Reduce sun exposure to lower skin cancer risk

sunburnBy Ioana Bonta, MD

Only a generation ago, many people thought a suntan was healthy. Now we know it is not. In fact, doctors know a tan is actually a response to the skin being injured by the sun. And although a tan may not be as severe an injury as a sunburn, any change in color means the skin has been harmed. Suntans and sunburns both increase the risk of developing skin cancer.

Skin cancer is the most common type of cancer in the U.S. According to the American Cancer Society, roughly 3.5 million cases of basal and squamous cell carcinoma are diagnosed in the U.S. each year and account for the vast majority of cases. They are often curable—especially when discovered early—and rarely spread to other areas of the body.

However, between two and five percent of skin cancers—almost 74,000 cases this year—will be potentially deadly melanoma. Like most skin cancers, melanoma is almost always curable when detected early. However, it is much more likely to spread to other areas of the body where it can be harder to treat. As a result, melanoma causes the vast majority skin of cancer deaths in the U.S., accounting for approximately 10,000 of the 13,000 annual deaths from the disease.

Skin cancer risk factors

Although most skin cancer is slow to spread and treatable, because it can also be deadly, it is important to understand the risks and how to reduce them. Some things that increase risk of skin cancer include:

  1. UV exposure: the most important risk for skin cancer is exposure to ultraviolet (UV) light, including sunlight, sunlamps and tanning beds. The greater the exposure, the greater the risk. Interestingly, although the rates of melanoma are higher in the Southeast where the sun is strong, some of the highest rates in the U.S. are found in the Northwest. This should be a stark reminder that overcast skies do not protect against UV rays—and protecting skin even on cloudy days is critical.
  2. Fair skin: the American Cancer Society reports melanoma is more than 20 times more common in whites than African Americans. The risk is also higher in individuals with blonde or red hair, blue or green eyes or skin that burns or freckles easily.
  3. Age: although skin cancer risk increases with age, melanoma is one of the most common cancers in young adults, especially women. People who have had at least one severe (blistering) sunburn as a child, or used sunlamps or tanning beds before age 30, also have an increased risk.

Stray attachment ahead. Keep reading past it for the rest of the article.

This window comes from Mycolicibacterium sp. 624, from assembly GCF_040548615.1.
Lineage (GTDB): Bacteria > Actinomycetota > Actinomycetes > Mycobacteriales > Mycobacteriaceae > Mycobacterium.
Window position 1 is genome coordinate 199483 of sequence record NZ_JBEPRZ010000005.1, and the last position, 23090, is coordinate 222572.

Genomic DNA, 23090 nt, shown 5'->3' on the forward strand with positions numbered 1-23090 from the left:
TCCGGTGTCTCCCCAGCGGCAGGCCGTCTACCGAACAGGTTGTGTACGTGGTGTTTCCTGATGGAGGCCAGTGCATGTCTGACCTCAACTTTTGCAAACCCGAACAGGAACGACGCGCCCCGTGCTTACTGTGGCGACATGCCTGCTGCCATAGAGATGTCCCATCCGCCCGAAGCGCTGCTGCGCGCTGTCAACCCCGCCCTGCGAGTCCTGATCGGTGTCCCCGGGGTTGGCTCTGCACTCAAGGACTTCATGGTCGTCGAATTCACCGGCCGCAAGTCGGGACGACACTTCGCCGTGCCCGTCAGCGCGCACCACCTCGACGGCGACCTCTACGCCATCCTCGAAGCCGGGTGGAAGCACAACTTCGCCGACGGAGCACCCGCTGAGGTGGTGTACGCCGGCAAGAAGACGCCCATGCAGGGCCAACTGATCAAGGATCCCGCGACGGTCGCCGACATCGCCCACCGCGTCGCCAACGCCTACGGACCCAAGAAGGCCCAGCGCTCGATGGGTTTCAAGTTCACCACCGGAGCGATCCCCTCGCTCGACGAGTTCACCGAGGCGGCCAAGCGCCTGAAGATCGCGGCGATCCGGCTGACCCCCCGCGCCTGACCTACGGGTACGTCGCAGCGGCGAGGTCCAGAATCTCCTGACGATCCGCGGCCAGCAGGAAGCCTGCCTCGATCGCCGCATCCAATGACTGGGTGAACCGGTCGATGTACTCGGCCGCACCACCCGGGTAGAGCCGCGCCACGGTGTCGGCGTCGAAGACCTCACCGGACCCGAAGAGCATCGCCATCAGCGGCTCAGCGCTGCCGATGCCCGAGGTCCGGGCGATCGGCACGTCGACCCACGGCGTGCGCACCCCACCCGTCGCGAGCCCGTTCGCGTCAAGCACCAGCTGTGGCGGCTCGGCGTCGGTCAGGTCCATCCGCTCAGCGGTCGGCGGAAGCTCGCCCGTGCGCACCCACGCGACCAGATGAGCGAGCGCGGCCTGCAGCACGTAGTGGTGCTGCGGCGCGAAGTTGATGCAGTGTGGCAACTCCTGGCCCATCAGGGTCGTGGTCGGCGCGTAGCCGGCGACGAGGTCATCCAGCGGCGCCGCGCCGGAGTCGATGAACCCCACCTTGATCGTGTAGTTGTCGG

Because it’s virtually impossible to go through life with no sun exposure. Everyone is at risk. But there are several steps one can take to protect their self and reduce the chances of developing skin cancer:

  1. Sunscreen: apply sunscreen to all exposed areas 30 minutes before outdoor activities. Cover areas including the back of ears, neck and tops of feet and hands (if one is balding, applying it to the scalp is also important). Use a broad-spectrum sunscreen that protects against both UVA and UVB rays, with an SPF of 30 or higher. Reapply every two hours, especially after swimming or sweating.
  2. Cover up: the sun’s UV rays are most intense between 10:00 a.m. and 4:00 p.m. If one works outdoors, tightly woven clothes provide the best protection. In addition, wide-brimmed hats, hats with material that covers the back of the neck, and sunglasses help protect sensitive skin on the neck, face and around the eyes.
  3. Sun-safe swimwear: look for bathing suits that cover more skin—swim shirts, one-piece suits and long trunks. Many children now wear swim shirts or T-shirts while at the pool or beach, but these are also a good idea for adults.
  4. Look closely: regular, thorough skin examinations are important, especially if one has a large number of moles or other risk factors. While this will not prevent skin cancer from developing, exams can help catch it early. Always tell a doctor if any new, unusual or changing moles or growths appear on the skin.

(Ioana Bonta, MD is a medical oncologist with Cancer Treatment Centers of America at Southeastern Regional Medical Center in Newnan, Ga.)

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